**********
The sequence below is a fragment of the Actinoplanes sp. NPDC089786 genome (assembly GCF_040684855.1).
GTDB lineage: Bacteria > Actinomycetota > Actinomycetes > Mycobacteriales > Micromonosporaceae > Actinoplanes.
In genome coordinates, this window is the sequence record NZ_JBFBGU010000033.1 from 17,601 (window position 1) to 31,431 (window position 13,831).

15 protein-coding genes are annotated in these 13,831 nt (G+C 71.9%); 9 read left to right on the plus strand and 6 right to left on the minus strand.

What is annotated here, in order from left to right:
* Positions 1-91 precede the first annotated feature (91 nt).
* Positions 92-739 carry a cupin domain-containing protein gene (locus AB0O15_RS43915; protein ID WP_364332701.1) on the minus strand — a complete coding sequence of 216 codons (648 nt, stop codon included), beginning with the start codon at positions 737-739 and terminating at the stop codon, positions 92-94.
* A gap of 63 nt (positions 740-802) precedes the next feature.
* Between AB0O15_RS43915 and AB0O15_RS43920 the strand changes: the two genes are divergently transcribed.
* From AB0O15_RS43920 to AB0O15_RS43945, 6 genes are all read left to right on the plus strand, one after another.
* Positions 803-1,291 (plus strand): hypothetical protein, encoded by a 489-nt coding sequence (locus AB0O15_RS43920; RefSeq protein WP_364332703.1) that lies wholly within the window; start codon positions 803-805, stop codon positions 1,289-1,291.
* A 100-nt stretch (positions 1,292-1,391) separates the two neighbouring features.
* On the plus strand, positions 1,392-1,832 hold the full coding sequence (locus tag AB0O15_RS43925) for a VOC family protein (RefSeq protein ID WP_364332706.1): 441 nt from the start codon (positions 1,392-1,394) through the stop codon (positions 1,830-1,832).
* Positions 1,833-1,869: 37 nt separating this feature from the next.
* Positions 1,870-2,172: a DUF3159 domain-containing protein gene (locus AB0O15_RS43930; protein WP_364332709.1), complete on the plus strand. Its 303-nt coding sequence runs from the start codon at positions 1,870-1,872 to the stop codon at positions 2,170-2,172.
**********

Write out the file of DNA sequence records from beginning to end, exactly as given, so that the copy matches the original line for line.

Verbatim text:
The sequence below is a fragment of the Actinoplanes sp. NPDC089786 genome (assembly GCF_040684855.1).
GTDB lineage: Bacteria > Actinomycetota > Actinomycetes > Mycobacteriales > Micromonosporaceae > Actinoplanes.
In genome coordinates, this window is the sequence record NZ_JBFBGU010000033.1 from 17,601 (window position 1) to 31,431 (window position 13,831).

15 protein-coding genes are annotated in these 13,831 nt (G+C 71.9%); 9 read left to right on the plus strand and 6 right to left on the minus strand.

What is annotated here, in order from left to right:
* Positions 1-91 precede the first annotated feature (91 nt).
* Positions 92-739 carry a cupin domain-containing protein gene (locus AB0O15_RS43915; protein ID WP_364332701.1) on the minus strand — a complete coding sequence of 216 codons (648 nt, stop codon included), beginning with the start codon at positions 737-739 and terminating at the stop codon, positions 92-94.
* A gap of 63 nt (positions 740-802) precedes the next feature.
* Between AB0O15_RS43915 and AB0O15_RS43920 the strand changes: the two genes are divergently transcribed.
* From AB0O15_RS43920 to AB0O15_RS43945, 6 genes are all read left to right on the plus strand, one after another.
* Positions 803-1,291 (plus strand): hypothetical protein, encoded by a 489-nt coding sequence (locus AB0O15_RS43920; RefSeq protein WP_364332703.1) that lies wholly within the window; start codon positions 803-805, stop codon positions 1,289-1,291.
* A 100-nt stretch (positions 1,292-1,391) separates the two neighbouring features.
* On the plus strand, positions 1,392-1,832 hold the full coding sequence (locus tag AB0O15_RS43925) for a VOC family protein (RefSeq protein ID WP_364332706.1): 441 nt from the start codon (positions 1,392-1,394) through the stop codon (positions 1,830-1,832).
* Positions 1,833-1,869: 37 nt separating this feature from the next.
* Positions 1,870-2,172: a DUF3159 domain-containing protein gene (locus AB0O15_RS43930; protein WP_364332709.1), complete on the plus strand. Its 303-nt coding sequence runs from the start codon at positions 1,870-1,872 to the stop codon at positions 2,170-2,172.